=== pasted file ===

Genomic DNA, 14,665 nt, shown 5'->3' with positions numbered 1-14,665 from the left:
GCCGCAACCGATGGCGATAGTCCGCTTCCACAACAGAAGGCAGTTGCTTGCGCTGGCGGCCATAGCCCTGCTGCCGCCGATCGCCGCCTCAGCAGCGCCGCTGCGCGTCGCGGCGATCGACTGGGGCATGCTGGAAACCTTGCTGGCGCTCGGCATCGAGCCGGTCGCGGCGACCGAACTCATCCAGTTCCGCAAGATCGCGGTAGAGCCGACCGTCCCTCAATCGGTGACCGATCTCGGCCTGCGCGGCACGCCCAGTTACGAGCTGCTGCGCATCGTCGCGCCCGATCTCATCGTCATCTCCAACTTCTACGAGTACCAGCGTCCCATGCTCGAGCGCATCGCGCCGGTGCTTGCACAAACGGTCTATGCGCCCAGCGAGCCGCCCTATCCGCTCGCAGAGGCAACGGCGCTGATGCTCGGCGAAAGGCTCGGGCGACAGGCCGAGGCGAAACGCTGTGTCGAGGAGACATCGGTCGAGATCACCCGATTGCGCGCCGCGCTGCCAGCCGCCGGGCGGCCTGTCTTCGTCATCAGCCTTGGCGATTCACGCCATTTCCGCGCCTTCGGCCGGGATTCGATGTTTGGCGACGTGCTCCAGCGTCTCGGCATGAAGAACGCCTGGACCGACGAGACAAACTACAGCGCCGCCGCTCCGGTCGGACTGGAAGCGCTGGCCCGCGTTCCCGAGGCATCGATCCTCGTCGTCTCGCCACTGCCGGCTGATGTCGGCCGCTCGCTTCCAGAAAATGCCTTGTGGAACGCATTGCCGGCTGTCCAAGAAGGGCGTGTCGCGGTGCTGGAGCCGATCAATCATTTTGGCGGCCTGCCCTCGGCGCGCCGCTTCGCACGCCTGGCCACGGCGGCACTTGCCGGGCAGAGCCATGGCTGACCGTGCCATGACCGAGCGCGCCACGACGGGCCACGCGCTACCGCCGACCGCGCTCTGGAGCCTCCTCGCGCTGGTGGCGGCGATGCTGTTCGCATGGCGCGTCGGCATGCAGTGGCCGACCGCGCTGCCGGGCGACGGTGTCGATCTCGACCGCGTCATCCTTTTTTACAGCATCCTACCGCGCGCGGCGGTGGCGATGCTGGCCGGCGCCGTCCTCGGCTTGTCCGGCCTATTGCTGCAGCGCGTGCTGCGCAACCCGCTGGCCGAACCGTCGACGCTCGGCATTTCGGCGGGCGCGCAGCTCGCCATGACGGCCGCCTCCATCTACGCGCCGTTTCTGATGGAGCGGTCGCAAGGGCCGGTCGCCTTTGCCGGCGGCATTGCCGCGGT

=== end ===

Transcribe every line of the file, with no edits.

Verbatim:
Genomic DNA, 14,665 nt, shown 5'->3' with positions numbered 1-14,665 from the left:
GCCGCAACCGATGGCGATAGTCCGCTTCCACAACAGAAGGCAGTTGCTTGCGCTGGCGGCCATAGCCCTGCTGCCGCCGATCGCCGCCTCAGCAGCGCCGCTGCGCGTCGCGGCGATCGACTGGGGCATGCTGGAAACCTTGCTGGCGCTCGGCATCGAGCCGGTCGCGGCGACCGAACTCATCCAGTTCCGCAAGATCGCGGTAGAGCCGACCGTCCCTCAATCGGTGACCGATCTCGGCCTGCGCGGCACGCCCAGTTACGAGCTGCTGCGCATCGTCGCGCCCGATCTCATCGTCATCTCCAACTTCTACGAGTACCAGCGTCCCATGCTCGAGCGCATCGCGCCGGTGCTTGCACAAACGGTCTATGCGCCCAGCGAGCCGCCCTATCCGCTCGCAGAGGCAACGGCGCTGATGCTCGGCGAAAGGCTCGGGCGACAGGCCGAGGCGAAACGCTGTGTCGAGGAGACATCGGTCGAGATCACCCGATTGCGCGCCGCGCTGCCAGCCGCCGGGCGGCCTGTCTTCGTCATCAGCCTTGGCGATTCACGCCATTTCCGCGCCTTCGGCCGGGATTCGATGTTTGGCGACGTGCTCCAGCGTCTCGGCATGAAGAACGCCTGGACCGACGAGACAAACTACAGCGCCGCCGCTCCGGTCGGACTGGAAGCGCTGGCCCGCGTTCCCGAGGCATCGATCCTCGTCGTCTCGCCACTGCCGGCTGATGTCGGCCGCTCGCTTCCAGAAAATGCCTTGTGGAACGCATTGCCGGCTGTCCAAGAAGGGCGTGTCGCGGTGCTGGAGCCGATCAATCATTTTGGCGGCCTGCCCTCGGCGCGCCGCTTCGCACGCCTGGCCACGGCGGCACTTGCCGGGCAGAGCCATGGCTGACCGTGCCATGACCGAGCGCGCCACGACGGGCCACGCGCTACCGCCGACCGCGCTCTGGAGCCTCCTCGCGCTGGTGGCGGCGATGCTGTTCGCATGGCGCGTCGGCATGCAGTGGCCGACCGCGCTGCCGGGCGACGGTGTCGATCTCGACCGCGTCATCCTTTTTTACAGCATCCTACCGCGCGCGGCGGTGGCGATGCTGGCCGGCGCCGTCCTCGGCTTGTCCGGCCTATTGCTGCAGCGCGTGCTGCGCAACCCGCTGGCCGAACCGTCGACGCTCGGCATTTCGGCGGGCGCGCAGCTCGCCATGACGGCCGCCTCCATCTACGCGCCGTTTCTGATGGAGCGGTCGCAAGGGCCGGTCGCCTTTGCCGGCGGCATTGCCGCGGT